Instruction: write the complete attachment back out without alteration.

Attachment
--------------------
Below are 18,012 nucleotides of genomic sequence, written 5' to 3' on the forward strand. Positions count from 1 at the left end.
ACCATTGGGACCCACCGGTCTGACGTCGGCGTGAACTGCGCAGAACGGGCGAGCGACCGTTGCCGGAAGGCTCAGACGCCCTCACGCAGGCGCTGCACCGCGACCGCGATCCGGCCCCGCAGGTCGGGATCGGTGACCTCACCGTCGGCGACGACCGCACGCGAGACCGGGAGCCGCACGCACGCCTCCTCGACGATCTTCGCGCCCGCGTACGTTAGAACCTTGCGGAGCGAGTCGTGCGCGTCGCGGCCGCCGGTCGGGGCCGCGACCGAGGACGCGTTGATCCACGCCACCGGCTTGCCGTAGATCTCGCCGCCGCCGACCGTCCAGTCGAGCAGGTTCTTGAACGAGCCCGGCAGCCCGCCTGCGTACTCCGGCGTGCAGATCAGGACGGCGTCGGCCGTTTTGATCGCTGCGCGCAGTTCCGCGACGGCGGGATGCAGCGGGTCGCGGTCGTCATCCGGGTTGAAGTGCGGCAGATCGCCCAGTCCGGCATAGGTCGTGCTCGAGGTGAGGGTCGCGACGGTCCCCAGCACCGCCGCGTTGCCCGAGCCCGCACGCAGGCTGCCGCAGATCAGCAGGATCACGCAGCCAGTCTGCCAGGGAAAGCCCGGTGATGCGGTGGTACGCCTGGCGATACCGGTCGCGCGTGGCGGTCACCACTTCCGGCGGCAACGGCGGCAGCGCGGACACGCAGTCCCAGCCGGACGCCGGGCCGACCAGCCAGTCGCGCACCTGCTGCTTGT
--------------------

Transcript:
Below are 18,012 nucleotides of genomic sequence, written 5' to 3' on the forward strand. Positions count from 1 at the left end.
ACCATTGGGACCCACCGGTCTGACGTCGGCGTGAACTGCGCAGAACGGGCGAGCGACCGTTGCCGGAAGGCTCAGACGCCCTCACGCAGGCGCTGCACCGCGACCGCGATCCGGCCCCGCAGGTCGGGATCGGTGACCTCACCGTCGGCGACGACCGCACGCGAGACCGGGAGCCGCACGCACGCCTCCTCGACGATCTTCGCGCCCGCGTACGTTAGAACCTTGCGGAGCGAGTCGTGCGCGTCGCGGCCGCCGGTCGGGGCCGCGACCGAGGACGCGTTGATCCACGCCACCGGCTTGCCGTAGATCTCGCCGCCGCCGACCGTCCAGTCGAGCAGGTTCTTGAACGAGCCCGGCAGCCCGCCTGCGTACTCCGGCGTGCAGATCAGGACGGCGTCGGCCGTTTTGATCGCTGCGCGCAGTTCCGCGACGGCGGGATGCAGCGGGTCGCGGTCGTCATCCGGGTTGAAGTGCGGCAGATCGCCCAGTCCGGCATAGGTCGTGCTCGAGGTGAGGGTCGCGACGGTCCCCAGCACCGCCGCGTTGCCCGAGCCCGCACGCAGGCTGCCGCAGATCAGCAGGATCACGCAGCCAGTCTGCCAGGGAAAGCCCGGTGATGCGGTGGTACGCCTGGCGATACCGGTCGCGCGTGGCGGTCACCACTTCCGGCGGCAACGGCGGCAGCGCGGACACGCAGTCCCAGCCGGACGCCGGGCCGACCAGCCAGTCGCGCACCTGCTGCTTGT